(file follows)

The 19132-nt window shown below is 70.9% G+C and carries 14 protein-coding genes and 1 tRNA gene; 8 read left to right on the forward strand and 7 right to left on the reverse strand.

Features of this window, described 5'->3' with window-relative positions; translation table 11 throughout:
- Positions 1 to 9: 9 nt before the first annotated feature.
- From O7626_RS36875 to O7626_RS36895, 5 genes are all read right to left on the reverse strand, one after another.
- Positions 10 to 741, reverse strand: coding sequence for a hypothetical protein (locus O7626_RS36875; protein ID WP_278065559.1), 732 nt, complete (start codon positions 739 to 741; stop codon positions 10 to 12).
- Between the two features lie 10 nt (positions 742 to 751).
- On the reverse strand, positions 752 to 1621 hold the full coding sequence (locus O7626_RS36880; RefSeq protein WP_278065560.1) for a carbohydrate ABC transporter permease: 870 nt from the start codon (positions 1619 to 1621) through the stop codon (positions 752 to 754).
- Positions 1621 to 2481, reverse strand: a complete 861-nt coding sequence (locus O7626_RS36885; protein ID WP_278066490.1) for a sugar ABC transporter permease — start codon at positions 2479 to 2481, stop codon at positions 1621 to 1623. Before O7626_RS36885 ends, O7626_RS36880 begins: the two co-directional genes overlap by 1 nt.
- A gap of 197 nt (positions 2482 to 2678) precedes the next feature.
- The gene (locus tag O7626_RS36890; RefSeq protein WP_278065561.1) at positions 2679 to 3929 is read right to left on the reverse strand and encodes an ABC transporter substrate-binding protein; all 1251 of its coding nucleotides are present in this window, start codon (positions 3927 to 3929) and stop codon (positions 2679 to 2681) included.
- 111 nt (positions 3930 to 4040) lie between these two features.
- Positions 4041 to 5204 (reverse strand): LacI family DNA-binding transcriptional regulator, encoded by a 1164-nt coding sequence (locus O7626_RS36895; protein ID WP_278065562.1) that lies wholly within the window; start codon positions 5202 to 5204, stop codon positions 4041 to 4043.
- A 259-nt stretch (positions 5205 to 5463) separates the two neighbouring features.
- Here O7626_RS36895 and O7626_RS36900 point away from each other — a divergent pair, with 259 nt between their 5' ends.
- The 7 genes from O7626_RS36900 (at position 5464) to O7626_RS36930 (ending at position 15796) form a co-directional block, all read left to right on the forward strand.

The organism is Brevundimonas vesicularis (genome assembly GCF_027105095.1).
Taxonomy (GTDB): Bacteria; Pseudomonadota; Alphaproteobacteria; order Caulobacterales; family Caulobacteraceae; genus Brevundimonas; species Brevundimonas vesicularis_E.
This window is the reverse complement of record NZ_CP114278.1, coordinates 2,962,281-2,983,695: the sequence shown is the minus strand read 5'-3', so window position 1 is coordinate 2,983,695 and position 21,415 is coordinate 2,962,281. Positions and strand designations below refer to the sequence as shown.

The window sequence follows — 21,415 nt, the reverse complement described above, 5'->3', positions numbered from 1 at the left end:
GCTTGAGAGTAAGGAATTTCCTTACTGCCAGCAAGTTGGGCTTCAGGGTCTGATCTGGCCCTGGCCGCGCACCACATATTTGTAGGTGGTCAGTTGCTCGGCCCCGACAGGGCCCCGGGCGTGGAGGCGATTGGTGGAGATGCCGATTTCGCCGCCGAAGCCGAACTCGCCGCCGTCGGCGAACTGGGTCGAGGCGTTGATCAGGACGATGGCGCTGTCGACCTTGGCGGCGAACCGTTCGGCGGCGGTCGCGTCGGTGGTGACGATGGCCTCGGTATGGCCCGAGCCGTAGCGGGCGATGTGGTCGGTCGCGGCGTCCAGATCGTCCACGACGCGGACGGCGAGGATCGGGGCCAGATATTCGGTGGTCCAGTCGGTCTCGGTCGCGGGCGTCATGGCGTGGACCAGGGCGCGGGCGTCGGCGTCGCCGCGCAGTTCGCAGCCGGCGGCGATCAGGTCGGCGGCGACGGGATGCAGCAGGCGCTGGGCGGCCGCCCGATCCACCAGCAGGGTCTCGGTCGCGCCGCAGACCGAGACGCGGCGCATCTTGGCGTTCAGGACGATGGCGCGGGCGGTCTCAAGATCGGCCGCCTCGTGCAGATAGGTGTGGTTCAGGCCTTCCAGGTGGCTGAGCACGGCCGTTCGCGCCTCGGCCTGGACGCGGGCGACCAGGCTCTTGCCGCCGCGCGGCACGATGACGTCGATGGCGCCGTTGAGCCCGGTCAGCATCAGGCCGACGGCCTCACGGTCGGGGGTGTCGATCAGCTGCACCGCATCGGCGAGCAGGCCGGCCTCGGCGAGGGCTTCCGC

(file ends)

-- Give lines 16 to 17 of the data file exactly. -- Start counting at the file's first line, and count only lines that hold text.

The organism is Brevundimonas vesicularis (genome assembly GCF_027105095.1).
Taxonomy (GTDB): Bacteria; Pseudomonadota; Alphaproteobacteria; order Caulobacterales; family Caulobacteraceae; genus Brevundimonas; species Brevundimonas vesicularis_E.